05.22.07

Whitehouse Delivers First Speech in Series on Health Reform Legislation

Freshman Senator Calls for Quality Reform, Health IT Infrastructure, Best Practices

Washington, D.C. - In the first of a planned week-long series of addresses on the floor of the U.S. Senate, Senator Sheldon Whitehouse (D-R.I.) today outlined critical challenges facing America's health care system and solutions he has proposed in the first legislation he has authored since taking office.

"I have heard from countless Rhode Islanders who have struggled to pay for their health care, and who live in fear of losing coverage on which they and their families depend," Whitehouse said. "I've met nurses frustrated and heartbroken that they must spend so much time filling out paperwork, and so little time caring for patients. And I've talked with families whose lives and health were shaken by terrifying medical errors - misplaced paperwork, mistaken diagnoses - that should have been totally avoidable."

Whitehouse unveiled his first bills at a press conference yesterday at the Comprehensive Community Action Program (CCAP)'s Family Health Services center in Cranston, Rhode Island. The trio of measures are aimed at encouraging health quality reforms, building a national health IT infrastructure, and linking health care payments to health care quality.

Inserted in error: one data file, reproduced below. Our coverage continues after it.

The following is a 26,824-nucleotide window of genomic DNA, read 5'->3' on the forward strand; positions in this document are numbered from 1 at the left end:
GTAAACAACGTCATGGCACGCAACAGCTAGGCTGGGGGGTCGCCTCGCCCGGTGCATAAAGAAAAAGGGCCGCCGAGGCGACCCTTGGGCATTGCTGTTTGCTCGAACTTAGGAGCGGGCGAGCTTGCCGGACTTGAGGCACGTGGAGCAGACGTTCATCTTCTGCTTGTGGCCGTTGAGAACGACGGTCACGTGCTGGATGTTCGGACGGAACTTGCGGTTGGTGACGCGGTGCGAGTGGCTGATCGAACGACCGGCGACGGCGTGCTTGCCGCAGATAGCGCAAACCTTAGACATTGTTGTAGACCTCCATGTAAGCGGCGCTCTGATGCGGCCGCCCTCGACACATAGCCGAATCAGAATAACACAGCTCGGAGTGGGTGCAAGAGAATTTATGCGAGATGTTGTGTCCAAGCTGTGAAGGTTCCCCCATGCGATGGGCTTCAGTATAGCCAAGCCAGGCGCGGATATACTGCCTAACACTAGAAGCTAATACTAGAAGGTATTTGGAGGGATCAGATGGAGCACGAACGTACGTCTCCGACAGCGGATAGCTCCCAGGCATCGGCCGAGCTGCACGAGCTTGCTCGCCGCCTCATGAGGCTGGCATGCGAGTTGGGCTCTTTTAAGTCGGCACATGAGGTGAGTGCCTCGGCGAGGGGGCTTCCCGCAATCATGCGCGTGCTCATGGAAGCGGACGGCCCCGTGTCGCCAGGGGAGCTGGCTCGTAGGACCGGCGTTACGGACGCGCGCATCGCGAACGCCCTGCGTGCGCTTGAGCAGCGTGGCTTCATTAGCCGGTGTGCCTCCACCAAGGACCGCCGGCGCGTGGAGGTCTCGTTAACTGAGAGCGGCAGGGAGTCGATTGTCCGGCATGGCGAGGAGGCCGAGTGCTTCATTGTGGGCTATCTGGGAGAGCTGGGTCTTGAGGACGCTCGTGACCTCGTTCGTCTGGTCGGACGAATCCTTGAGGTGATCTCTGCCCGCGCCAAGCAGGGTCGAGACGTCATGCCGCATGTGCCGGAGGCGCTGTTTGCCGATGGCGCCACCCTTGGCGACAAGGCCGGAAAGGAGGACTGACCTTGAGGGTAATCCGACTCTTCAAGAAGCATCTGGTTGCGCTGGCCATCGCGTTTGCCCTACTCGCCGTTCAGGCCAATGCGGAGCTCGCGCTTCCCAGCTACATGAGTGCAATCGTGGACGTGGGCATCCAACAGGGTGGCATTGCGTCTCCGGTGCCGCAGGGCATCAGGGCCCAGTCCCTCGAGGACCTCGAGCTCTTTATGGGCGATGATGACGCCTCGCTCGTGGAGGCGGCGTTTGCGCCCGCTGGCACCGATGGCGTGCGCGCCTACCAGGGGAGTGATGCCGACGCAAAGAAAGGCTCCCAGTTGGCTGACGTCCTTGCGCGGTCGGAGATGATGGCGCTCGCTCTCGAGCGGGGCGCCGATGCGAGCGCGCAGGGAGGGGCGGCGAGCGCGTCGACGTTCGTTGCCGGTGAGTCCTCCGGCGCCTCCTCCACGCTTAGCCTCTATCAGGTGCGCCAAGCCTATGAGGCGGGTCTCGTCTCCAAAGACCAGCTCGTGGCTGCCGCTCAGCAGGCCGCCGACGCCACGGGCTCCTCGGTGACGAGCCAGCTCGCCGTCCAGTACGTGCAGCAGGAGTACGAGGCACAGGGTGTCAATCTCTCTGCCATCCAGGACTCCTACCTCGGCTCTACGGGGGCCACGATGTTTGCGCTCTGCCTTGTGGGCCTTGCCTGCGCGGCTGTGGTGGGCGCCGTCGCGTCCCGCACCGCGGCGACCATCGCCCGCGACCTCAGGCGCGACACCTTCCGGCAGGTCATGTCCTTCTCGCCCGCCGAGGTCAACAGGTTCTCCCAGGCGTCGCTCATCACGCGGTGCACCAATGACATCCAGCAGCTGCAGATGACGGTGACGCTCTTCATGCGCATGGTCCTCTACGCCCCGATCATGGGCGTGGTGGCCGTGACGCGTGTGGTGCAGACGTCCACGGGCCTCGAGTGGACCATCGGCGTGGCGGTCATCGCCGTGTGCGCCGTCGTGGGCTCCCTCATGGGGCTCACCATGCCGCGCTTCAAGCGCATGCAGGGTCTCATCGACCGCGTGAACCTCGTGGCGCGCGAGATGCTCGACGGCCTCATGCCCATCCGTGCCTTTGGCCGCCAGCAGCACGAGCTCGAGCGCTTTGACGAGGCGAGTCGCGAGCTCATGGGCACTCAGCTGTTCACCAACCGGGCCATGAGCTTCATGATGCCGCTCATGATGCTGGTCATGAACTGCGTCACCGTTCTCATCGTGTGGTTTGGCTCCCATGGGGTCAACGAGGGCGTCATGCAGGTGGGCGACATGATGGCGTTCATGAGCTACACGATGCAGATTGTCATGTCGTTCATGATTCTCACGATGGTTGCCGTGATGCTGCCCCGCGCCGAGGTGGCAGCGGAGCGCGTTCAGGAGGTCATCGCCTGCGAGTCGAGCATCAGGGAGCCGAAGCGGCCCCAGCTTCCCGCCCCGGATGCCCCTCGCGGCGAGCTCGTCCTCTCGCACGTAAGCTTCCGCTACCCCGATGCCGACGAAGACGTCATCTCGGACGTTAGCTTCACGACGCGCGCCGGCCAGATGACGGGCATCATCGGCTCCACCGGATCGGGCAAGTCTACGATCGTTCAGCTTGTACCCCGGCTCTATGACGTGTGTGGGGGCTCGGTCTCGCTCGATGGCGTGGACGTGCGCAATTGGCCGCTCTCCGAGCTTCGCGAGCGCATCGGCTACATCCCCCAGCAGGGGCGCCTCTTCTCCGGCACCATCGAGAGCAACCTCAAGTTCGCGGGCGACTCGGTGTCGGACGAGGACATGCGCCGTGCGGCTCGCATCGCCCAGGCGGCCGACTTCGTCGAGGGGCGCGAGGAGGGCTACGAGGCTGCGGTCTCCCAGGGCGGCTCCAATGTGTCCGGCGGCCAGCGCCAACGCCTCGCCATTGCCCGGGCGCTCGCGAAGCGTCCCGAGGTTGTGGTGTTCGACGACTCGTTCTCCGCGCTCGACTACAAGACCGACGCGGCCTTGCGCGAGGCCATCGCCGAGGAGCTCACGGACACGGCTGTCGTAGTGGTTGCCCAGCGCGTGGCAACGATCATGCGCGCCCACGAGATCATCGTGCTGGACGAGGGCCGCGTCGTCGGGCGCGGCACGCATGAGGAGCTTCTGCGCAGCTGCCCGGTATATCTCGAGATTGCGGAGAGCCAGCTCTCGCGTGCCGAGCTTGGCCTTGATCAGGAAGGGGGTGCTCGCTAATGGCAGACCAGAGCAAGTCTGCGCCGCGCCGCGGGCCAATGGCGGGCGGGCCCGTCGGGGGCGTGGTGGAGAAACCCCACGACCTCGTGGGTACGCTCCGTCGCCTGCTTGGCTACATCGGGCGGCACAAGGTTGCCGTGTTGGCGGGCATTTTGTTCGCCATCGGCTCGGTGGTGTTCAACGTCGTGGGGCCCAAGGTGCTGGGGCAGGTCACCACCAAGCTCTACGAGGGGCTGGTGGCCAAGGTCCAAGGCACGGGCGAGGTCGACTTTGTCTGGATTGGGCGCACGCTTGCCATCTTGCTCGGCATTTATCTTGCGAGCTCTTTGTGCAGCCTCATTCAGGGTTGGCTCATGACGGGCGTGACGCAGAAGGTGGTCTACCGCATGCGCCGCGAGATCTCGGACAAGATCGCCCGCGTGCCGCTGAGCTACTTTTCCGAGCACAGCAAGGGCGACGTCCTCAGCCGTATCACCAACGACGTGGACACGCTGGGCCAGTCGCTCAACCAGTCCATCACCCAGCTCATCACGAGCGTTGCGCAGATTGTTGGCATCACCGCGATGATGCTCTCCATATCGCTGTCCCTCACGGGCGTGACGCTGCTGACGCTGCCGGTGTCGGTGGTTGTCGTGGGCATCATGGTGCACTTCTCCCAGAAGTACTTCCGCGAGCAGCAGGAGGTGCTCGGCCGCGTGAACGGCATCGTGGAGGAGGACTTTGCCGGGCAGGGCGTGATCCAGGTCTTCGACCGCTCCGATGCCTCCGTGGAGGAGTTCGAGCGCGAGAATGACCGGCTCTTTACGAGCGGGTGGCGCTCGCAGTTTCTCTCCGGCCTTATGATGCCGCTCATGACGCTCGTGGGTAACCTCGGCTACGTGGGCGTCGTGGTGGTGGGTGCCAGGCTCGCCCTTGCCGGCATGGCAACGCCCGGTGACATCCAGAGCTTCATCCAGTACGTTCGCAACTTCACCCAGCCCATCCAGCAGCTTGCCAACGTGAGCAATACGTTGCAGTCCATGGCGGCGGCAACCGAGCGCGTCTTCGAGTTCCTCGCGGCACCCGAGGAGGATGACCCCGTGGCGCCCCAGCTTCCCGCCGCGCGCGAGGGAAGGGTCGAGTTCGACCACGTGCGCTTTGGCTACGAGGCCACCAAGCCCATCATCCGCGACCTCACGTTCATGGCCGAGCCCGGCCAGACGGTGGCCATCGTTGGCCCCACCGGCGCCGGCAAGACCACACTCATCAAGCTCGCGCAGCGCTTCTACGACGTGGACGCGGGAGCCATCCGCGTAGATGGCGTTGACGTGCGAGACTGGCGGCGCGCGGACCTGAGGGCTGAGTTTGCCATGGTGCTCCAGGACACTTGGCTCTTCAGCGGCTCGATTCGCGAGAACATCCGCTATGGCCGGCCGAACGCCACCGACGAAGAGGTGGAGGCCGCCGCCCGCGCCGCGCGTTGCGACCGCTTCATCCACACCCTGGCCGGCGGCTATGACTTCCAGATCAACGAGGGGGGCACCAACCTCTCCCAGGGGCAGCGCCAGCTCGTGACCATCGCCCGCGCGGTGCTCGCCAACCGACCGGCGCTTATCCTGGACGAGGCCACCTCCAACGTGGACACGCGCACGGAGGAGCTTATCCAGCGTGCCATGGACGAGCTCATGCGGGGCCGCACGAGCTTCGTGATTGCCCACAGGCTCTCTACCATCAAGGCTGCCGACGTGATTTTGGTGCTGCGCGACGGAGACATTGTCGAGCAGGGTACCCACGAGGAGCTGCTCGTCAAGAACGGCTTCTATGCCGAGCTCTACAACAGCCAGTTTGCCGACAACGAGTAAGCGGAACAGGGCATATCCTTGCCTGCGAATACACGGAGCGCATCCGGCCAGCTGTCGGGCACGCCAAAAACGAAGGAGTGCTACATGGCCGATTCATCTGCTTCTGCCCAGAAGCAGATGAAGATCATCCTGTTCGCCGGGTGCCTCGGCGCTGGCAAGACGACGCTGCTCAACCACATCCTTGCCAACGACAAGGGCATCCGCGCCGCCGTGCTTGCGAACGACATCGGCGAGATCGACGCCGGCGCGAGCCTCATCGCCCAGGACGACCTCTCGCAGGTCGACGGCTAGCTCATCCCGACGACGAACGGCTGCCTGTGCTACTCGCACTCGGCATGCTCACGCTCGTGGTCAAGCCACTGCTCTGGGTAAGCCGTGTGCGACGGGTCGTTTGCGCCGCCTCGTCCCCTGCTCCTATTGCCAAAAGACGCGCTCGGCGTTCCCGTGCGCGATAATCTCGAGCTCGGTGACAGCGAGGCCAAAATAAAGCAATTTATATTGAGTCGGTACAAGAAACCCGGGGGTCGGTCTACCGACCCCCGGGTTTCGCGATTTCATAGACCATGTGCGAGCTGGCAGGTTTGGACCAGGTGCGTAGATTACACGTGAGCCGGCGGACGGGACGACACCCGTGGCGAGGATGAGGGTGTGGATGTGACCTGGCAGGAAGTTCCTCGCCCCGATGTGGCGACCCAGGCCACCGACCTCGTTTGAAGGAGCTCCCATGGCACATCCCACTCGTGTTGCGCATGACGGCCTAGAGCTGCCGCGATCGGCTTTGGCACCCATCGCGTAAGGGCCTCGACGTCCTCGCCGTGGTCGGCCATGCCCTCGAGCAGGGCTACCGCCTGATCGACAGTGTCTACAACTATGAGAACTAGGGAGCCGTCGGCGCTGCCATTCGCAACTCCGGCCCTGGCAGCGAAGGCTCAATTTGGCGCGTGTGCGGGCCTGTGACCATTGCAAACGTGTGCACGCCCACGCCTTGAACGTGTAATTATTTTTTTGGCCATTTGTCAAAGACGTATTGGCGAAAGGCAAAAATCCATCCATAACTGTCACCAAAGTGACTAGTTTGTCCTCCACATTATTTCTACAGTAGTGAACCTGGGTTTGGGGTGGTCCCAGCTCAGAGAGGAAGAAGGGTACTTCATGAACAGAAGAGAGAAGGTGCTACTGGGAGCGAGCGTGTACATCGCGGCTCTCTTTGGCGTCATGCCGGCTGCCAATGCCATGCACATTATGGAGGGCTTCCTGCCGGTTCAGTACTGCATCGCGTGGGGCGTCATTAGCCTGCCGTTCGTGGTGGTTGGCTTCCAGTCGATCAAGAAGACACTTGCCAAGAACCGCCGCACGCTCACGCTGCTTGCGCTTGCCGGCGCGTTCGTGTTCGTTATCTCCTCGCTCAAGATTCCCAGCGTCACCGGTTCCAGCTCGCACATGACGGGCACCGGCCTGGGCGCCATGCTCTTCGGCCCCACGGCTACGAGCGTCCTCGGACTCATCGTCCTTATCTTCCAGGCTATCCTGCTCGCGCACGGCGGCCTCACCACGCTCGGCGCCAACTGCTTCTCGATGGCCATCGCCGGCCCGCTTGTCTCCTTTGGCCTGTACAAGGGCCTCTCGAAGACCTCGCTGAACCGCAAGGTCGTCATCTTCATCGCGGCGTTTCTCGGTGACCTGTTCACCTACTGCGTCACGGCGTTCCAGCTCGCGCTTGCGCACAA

In his remarks this morning, Whitehouse noted that the annual cost of the health care system exceeds $2 trillion - a spending level that may soon double - and that America spends 16 percent of its gross domestic product on health care, more than any other industrialized nation and double the average in the European Union. More than 46 million Americans lack health insurance.

"Our current health care system is so complex, and costs so much, yet so often does not provide patients with the quality of care they desperately need," Whitehouse said. "If we can reduce the cost of the underlying system by improving its performance, it will make the solutions easier for financing the system more sensibly and expanding access to all Americans."

Today, Whitehouse plans to introduce the Quality Reform Expansion and Savings Act of 2007, creating two-year federal grants for local organizations pursuing health quality reform in areas ranging from electronic record-keeping, to early prevention and detection of illness, to efforts to expand health care coverage.

Later this week, he will introduce the National Health Information Technology and Privacy Advancement Act of 2007, to establish a private, non-profit corporation tasked with developing a national, interoperable, secure health information technology system, and the Improved Medical Decision Incentive Act of 2007, allowing states to establish "best practice" guidelines for treating illnesses or conditions.

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